6) In terms of the concept of the war on terror-Iraq is a side show. It is not the "Central Front" as we are repeatedly told. Most war supporters vehemently disagree with that premise. The causes of terrorism do not change, fundamentally. Its about economics and the disparities of economics within the Arab world that give the current brand of wackos room to operate. I strongly agree with Thomas Barnett when says that we would be better off, "eschewing the war of ideas and focusing more on creating economic facts on the ground--slow and steady--while al Qaeda gets all caught up in illusory "victories." I don't want America or the Core on a war footing for the Long War, so de-escalating its crisis profile is a good thing ". It always been the economy stupid! Give people things to have, sex to have , and things to lose and they tend to lose interest in ethereal concepts of religious war. However in the current construct we are actually manufacturing more terrorists than we are killing-because of the increasing fundamental structural inequalities of the world economy. Don't believe me? Go look again at Asia and where they do have problems-Philippines and Indonesia-both poor nations.

7) People are tired of this war. They are tired of seeing the people they care about get killed and maimed for folks they don't necessarily feel are really appreciative of the sacrifices that are being made.

So what is to be done? We cannot leave because we will lose and winning seems father away than ever. We are in a problem that defies solution as James Fallows points out:

This of course is entirely contrary to the Bush Administration’s position, which as of the president’s latest statement still asserted that American troops must stay until “the job is done.” It’s at odds with many liberal hawks, and conservative hawks too, who say that the U.S. “can’t afford to lose” so must stay until we “win,” whatever that means. In fact “winning” now seems to mean some combination of: (a) leaving without appearing to be chased out; (b) leaving without an immediate upsurge in violence; and (c) leaving without al Qaeda-etc trainers quickly filling the vacuum, especially in the Sunni regions. Yes, we can’t afford any of those consequences of losing. But — because of misjudgment, mismanagement, and failures we will be ruing for years — they appear to be what’s in store.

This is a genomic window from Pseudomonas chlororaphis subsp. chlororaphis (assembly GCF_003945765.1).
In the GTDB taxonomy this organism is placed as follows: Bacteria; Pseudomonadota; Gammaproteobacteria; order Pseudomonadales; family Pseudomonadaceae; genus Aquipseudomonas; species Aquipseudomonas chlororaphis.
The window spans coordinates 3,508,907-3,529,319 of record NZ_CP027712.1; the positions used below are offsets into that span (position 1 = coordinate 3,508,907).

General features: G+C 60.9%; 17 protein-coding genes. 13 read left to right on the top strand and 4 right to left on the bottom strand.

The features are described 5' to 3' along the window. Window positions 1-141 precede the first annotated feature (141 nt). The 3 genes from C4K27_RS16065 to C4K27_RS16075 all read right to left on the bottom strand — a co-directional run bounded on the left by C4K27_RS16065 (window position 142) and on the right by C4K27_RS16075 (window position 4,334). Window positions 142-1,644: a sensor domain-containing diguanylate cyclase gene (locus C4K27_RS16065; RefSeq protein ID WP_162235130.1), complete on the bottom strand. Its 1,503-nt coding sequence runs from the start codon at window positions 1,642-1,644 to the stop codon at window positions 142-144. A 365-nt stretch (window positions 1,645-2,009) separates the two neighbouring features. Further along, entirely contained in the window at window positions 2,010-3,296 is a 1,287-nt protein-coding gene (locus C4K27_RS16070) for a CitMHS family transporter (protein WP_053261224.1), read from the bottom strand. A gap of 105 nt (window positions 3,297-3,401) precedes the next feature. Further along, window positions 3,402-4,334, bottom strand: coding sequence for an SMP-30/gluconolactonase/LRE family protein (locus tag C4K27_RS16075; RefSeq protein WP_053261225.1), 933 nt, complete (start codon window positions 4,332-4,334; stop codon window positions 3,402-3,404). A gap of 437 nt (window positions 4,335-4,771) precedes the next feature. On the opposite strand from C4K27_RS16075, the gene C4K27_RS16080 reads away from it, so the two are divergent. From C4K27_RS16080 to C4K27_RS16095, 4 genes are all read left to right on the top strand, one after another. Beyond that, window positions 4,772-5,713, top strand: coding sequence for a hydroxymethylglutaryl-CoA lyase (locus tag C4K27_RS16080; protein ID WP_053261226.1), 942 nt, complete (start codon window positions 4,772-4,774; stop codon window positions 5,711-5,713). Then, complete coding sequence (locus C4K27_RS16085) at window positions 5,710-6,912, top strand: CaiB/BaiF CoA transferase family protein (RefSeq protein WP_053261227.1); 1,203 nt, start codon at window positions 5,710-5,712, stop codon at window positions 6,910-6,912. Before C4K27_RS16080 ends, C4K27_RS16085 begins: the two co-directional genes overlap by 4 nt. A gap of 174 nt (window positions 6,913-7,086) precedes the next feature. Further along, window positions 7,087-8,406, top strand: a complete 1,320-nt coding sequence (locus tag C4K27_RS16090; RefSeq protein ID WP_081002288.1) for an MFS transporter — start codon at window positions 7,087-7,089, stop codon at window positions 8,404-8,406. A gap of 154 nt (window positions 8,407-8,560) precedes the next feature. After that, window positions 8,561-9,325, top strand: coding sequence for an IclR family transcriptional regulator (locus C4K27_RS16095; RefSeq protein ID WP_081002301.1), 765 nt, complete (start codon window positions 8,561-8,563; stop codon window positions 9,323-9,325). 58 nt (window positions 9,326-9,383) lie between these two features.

If it is not in our power to prevent these disasters, then it is better to do as little extra damage to ourselves as possible before they occur. Sure, it is theoretically in our power to do more in Iraq. It’s just not possible in the real world. To start with: we’re not going to double the size of our military to sustain an open-ended presence in Iraq.

So the choice is between a terrible decision and one that is even worse. The terrible decision is just to begin leaving, knowing that even more innocent civilians will be killed and that we’ll be dealing with agitation out of Iraq for years to come. The worse decision would be to wait another year, or two, or three and then take that terrible course. If we thought a longer commitment and presence would lead to a better outcome, then the extra commitment might be sensible. But nothing occurring in Iraq in the last year has given rise to any hope that things are getting better rather than worse.

So in the end it comes down to narrow self interest-the only real factor that can or should matter in decisions affecting the national interest. To date George Bush seems unable to divine the national interest-only sticking to the course his advisers set him upon with no thought or plan. All of those same advisers are gone-back to the Starship Project for the New American Century-warping out of his orbit.

He-and we-are left holding their bag. So I'll come to the question I asked at the start. Why not now? What will be different in September? NOTHING. Except Gen Petraeus will be able to give the report that will be written for him 6000 miles away in Washington DC.